In April, we’re working to move our operation to a larger and more visible premise on Victoria Road, and with that, expanding our opening hours in response to the high demand we’ve had so far. When Covid-19 lockdown rules begin to abate, we’ll be able to host more workshops and educational sessions in this new space, as well as offering refurbished tech for sale at an affordable price. We’ve had a fantastic reaction from the public. People are incredibly keen to keep their items going for a while longer, especially heirlooms and gifts that they have a strong emotional connection to.
https://wellbeingeconomy.org/wp-content/uploads/Ross-1.jpg8801315WEAllhttps://wellbeingeconomy.org/wp-content/uploads/2020/06/WEAll-logo-300x119.pngWEAll2021-04-15 07:59:252021-04-15 08:10:12Guest Blog: Ross Cameron from Remade Network
Towards the end of the 2020, WEAll hosted a series of webinars through the WEAll Citizens platform in partnership with our members and fellow citizens. The 3-part series was designed to dive deep into the various aspects of narrative development, to support our ability to create narratives around a Wellbeing Economy that are feasible and desirable.
Our three brilliant hosts demonstrated just how complex narrative can get. The major takeaways for me were:
Bring it back to the values. Values underpin our decision making, how we think, react, and communicate with each other. These values can underpin a society and therefore, underpin the way in which we communicate the change that we want to see in the world.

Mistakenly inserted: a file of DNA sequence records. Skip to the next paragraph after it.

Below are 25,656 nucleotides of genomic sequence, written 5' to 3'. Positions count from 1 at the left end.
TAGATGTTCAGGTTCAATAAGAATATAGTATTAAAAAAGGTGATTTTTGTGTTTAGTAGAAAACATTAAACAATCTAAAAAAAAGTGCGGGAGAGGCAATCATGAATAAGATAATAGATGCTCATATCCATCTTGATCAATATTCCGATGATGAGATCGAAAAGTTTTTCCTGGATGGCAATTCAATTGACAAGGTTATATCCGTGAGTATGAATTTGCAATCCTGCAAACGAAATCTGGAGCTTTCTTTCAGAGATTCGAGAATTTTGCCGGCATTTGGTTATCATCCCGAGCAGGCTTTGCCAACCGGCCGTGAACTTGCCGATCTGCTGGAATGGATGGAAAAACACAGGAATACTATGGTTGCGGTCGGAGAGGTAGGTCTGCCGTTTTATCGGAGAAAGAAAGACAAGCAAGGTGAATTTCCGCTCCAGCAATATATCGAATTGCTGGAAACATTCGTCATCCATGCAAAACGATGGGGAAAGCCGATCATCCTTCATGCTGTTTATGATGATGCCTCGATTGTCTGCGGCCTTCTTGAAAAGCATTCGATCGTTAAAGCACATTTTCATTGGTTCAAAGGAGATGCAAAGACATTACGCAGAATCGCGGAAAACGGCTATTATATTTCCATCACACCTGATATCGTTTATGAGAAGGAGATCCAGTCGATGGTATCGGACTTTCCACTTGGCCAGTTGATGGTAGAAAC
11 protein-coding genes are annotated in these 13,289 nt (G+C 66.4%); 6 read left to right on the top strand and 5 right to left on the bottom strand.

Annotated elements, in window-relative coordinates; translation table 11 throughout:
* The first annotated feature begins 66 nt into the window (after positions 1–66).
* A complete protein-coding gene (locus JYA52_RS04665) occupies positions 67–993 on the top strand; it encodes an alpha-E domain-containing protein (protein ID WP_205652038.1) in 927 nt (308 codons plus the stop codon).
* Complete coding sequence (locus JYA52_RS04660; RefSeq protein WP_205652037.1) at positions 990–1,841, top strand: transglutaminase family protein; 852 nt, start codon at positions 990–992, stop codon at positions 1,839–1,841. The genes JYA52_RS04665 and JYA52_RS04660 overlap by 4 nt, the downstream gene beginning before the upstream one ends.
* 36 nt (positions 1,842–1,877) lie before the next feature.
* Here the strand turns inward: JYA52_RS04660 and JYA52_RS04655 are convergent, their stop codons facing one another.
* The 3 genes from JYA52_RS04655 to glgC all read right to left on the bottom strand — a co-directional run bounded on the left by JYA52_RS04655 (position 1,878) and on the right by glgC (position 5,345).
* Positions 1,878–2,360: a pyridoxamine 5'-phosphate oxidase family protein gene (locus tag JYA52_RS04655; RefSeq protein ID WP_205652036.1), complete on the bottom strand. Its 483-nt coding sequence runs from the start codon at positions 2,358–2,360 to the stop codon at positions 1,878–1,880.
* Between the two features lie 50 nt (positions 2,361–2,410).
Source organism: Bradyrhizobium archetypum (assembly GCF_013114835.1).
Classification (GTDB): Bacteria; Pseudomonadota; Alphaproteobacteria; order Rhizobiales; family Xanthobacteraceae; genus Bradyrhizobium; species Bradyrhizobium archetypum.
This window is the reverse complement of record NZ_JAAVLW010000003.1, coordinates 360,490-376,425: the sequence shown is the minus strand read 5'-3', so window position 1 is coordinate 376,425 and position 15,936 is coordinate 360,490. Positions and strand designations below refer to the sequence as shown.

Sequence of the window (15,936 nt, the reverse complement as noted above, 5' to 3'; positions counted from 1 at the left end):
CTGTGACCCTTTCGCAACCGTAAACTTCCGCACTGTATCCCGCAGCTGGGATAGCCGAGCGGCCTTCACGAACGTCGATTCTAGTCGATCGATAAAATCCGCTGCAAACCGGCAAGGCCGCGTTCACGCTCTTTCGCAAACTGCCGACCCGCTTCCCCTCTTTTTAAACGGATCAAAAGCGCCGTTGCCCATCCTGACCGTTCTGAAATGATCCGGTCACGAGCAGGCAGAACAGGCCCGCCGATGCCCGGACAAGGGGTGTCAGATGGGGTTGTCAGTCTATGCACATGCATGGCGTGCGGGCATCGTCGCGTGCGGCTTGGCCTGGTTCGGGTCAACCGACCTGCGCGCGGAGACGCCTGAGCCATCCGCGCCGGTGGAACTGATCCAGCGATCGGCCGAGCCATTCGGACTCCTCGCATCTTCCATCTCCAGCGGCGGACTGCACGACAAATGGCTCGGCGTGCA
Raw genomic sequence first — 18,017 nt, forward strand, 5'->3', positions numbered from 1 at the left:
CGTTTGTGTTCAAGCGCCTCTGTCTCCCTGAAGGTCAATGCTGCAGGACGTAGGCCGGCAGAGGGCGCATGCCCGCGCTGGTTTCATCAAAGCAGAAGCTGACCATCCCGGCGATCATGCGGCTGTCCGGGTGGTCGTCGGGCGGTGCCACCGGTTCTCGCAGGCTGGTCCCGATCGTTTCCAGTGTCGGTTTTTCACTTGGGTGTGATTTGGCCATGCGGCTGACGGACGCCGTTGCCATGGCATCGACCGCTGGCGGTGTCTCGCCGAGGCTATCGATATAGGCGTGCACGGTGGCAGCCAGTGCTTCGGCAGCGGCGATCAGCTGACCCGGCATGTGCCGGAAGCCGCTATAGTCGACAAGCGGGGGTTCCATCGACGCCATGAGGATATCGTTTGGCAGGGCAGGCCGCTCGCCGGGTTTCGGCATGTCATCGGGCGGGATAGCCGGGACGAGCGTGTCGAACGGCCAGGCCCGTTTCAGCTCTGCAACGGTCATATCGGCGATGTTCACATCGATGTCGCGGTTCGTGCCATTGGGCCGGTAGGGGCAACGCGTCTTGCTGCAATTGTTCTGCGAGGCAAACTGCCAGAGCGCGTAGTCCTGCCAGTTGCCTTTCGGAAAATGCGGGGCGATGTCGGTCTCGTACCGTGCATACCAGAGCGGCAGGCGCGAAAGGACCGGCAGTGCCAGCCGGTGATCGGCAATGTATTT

Narratives are constant. There is not A narrative. There are many narratives, which are developed and re-developed all of the time. The key is to allow for emergence of new stories that can speak to the overarching narrative you’re hoping to change.
Don’t give up on people. People are hypocritical and stubborn and incredibly complex. As soon as we give up on supporting other people’s journeys to deeper understanding, we lose. We need to make sure that we are patient, kind, and understanding as perspectives transform and shift. Avoid shaming people into believing!
It’s here – we just need more of it. A Wellbeing Economy does exist. It starts with highlighting what already exists, and replicating these inittaives over and over again. This builds the powerbase that can then shift the real power at the top. People are agile and able to create significant change swiftly and effectively, as we’ve seen with some of the response to COVID-19.
Here’s a summary of each webinar in the Narratives series:
1. “How Narratives Facilitate Change”
Rina Tsubaki from the European Forest Institute (EFI) hosted this launch session. The EFI are working on a digital media analysis project around the Amazon fires in 2019. Rina used this research to explore narratives, how they are spread around the world, and how they can be used to facilitate change.
There were a few points that were particularly interesting about her research: